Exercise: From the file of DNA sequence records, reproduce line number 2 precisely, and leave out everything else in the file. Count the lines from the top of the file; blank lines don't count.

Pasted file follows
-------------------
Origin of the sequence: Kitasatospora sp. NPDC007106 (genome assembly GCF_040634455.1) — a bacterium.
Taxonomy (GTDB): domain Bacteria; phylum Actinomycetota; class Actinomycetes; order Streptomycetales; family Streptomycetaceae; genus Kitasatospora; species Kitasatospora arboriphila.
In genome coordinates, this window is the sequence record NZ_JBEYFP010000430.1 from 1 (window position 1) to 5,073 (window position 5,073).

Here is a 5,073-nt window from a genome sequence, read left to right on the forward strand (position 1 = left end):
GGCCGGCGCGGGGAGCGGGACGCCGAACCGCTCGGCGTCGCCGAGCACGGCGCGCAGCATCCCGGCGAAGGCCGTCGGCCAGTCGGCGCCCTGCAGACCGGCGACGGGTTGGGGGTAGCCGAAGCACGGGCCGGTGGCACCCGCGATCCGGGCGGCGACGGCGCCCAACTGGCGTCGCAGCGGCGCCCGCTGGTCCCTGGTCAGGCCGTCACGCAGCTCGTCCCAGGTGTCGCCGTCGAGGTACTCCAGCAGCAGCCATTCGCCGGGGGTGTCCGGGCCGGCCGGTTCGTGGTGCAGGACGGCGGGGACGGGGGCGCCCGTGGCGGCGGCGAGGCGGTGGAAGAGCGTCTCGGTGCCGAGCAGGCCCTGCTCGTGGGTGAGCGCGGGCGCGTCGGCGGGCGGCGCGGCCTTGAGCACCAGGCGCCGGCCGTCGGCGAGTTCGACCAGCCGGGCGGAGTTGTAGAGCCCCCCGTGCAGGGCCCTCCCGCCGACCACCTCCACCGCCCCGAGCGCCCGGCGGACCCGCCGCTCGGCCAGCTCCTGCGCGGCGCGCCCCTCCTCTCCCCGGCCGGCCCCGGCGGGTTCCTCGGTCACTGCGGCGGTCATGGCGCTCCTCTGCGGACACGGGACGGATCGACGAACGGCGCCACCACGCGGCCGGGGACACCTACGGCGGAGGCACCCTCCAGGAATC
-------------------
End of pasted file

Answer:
Taxonomy (GTDB): domain Bacteria; phylum Actinomycetota; class Actinomycetes; order Streptomycetales; family Streptomycetaceae; genus Kitasatospora; species Kitasatospora arboriphila.